Martha: A Picture Story (2020): Selina Miles’ Inspiring Docu of Trailblazing Woman

Martha: A Picture Story is an affirming and inspiring story of a trailblazing woman, who’s still very active and creative at the age of 75. 

As such, it addresses the issue that senior women remain a vastly underrepresented demographic group in media.

Director Selina Miles debut feature is an expansion of her previous work in the art  community which includes the viral street art video, ‘Limitless’. 

An icon of the street  art movement, Martha Cooper is a tiny, grey-haired figure running alongside crews of masked graffiti artists. 

In telling Martha’s story this film examines the way we document our lives, whether  through the application of spray paint to a train carriage, posting a selfie online, or by publishing a historic book. 

In the 1970’s, as the boroughs of New York City  burned, she worked as a photographer for the New  York Post, seeking images of creativity and play where  others saw crime and poverty. As a result, she captured  some of the first images of New York graffiti, at a time  when the city had declared war on this new culture.  Martha and her co-author Henry Chalfant compiled  these images into the book Subway Art. However, the  commercial failure of the book forced Martha to leave  graffiti behind, moving on to document many other  hidden cultures of New York. 

Two decades later, Martha discovers she has become a  legend of the graffiti world, a subculture that has become a global movement. Subway Art became one of the most sold (and stolen) art books,  photocopied and shared by graffiti artists for decades. 

At 75, Martha finds herself navigating a  culture vastly changed. The small community born from  struggle and adversity, has grown into a commercial  industry fueled by the rise of social media. Now every  new piece of street art is immediately uploaded, and  crowds line up for selfies in front of popular works.  Martha struggles to find her place in this new world,  driven by a passion for capturing the creativity that  helps people rise above their environment.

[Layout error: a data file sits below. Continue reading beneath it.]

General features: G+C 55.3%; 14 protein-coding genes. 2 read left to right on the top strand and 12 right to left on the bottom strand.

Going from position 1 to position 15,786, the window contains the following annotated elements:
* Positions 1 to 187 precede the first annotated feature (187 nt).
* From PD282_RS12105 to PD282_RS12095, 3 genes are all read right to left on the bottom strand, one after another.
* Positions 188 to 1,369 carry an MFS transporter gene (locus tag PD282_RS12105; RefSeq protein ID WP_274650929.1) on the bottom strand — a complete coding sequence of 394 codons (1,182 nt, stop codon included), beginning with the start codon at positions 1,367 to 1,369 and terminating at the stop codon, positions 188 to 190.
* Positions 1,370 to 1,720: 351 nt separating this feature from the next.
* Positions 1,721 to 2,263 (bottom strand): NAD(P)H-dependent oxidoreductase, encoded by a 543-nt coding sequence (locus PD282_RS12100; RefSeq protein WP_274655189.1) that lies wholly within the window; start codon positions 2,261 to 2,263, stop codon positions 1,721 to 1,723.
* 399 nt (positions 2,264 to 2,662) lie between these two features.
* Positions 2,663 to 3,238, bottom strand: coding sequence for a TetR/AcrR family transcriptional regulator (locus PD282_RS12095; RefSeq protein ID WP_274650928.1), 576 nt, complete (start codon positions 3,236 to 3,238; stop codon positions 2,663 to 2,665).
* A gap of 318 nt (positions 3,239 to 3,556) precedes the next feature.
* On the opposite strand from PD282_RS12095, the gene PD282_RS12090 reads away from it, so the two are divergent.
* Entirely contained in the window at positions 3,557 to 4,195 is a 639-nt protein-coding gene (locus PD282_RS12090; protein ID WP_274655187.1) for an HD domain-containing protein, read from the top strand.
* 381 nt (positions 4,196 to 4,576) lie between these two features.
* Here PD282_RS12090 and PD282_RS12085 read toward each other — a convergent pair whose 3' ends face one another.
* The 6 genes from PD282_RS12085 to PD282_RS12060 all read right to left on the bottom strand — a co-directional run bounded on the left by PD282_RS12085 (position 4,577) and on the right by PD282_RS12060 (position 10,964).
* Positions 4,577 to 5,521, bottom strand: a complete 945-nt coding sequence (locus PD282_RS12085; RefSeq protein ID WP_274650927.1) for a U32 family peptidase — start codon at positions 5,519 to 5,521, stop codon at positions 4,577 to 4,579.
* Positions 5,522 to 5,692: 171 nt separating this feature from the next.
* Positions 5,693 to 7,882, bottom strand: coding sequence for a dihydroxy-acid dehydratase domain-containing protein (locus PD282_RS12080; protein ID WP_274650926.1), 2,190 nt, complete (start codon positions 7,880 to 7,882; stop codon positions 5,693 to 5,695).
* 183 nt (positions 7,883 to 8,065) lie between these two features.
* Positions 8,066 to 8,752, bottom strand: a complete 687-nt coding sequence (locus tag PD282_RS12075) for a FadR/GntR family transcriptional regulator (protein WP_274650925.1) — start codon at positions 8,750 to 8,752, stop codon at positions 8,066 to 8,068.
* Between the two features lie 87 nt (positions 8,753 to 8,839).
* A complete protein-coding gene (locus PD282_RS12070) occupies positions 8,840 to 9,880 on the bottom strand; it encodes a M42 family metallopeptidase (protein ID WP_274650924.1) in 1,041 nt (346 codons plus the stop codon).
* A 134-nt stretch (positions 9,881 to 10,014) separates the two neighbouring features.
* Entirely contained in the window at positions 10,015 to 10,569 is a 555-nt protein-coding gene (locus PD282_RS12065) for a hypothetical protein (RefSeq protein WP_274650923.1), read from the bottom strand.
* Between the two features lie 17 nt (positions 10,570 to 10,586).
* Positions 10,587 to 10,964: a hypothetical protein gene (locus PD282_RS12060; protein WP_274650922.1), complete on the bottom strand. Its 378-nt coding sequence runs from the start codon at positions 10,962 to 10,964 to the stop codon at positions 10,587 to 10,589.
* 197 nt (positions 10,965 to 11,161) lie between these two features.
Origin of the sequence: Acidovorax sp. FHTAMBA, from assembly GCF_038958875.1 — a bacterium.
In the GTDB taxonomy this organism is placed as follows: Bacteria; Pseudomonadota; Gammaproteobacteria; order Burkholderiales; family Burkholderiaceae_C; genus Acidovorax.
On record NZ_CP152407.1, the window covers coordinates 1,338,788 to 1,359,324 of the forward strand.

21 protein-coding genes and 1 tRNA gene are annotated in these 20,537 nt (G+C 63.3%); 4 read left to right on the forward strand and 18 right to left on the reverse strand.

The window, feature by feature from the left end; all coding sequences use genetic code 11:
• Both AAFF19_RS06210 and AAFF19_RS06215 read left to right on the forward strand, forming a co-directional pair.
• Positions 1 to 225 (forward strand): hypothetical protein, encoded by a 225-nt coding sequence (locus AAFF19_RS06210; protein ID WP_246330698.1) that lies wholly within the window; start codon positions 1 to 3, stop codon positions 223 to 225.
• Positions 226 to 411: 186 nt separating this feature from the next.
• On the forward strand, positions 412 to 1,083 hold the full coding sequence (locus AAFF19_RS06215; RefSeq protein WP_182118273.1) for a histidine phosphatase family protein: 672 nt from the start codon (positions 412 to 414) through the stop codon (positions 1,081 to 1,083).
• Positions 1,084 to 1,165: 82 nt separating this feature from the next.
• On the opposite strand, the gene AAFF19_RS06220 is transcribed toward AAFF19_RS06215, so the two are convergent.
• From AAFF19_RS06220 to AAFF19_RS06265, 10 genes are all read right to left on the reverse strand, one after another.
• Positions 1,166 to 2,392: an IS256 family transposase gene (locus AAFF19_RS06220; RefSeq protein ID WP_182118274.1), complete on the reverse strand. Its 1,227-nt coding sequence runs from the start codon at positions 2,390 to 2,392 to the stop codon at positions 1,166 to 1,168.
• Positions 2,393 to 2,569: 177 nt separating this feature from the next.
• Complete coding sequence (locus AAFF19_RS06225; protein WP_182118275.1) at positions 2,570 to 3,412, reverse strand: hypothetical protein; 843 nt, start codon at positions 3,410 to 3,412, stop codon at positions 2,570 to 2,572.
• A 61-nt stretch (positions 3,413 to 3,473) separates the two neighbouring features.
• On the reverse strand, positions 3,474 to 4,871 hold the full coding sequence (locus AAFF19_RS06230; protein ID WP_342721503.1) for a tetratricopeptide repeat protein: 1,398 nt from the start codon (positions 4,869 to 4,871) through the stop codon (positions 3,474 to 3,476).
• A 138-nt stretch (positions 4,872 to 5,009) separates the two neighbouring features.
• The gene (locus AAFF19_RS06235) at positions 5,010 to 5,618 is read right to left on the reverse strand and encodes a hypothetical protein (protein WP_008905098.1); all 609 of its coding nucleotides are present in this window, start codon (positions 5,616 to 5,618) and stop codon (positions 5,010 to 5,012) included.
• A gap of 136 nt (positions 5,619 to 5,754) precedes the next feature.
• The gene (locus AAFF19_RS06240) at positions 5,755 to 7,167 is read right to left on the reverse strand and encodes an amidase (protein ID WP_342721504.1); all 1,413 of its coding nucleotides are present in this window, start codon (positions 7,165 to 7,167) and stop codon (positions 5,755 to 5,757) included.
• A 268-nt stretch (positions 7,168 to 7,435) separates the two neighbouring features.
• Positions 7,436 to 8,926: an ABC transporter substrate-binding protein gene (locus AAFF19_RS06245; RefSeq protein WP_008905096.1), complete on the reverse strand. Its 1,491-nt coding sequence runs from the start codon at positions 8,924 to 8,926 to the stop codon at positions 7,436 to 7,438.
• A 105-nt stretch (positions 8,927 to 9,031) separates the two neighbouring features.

The serendipitous way in which this film came into  existence is not unlike the way in which Martha  came to produce her defining work in Subway Art.  Like Martha, I was in the right place at the right  time–a woman, a filmmaker, one of few directors with the relationships needed to properly access the graffiti world, and personal connection to Martha  developed by working alongside her to document street art and graffiti around the world. 

As a photographer, Martha’s consistency and  perseverance over her five-decade career has forged  enduring relationships with many of her subjects.  Every interviewee, from graffiti writers in Berlin to  curators in New York City told me the same thing– “anything for Martha.”  

The world in which Martha Cooper began her career,  prior to the information age, is unrecognizable today,  and never to be repeated. This film, and Martha’s fame, arrive at a point in history where the value of  photographic documentation is at risk of becoming  diminished even as it becomes more popular and  accessible. 

I believe that Martha’s story can work to dispel some of the myths of what it means  to be an older woman and send a strong message that  women deserve to remain relevant, important and  worthy of visibility, regardless of their age. 

I hope this film can offer some lessons about blazing  your own trail, reassuring our audience that it’s never  too late for your true life to begin. I hope that the  audience can find inspiration in Martha’s story, and be  encouraged to look deeper, closer and more softly at  the world around them–Filmmaker Selina Miles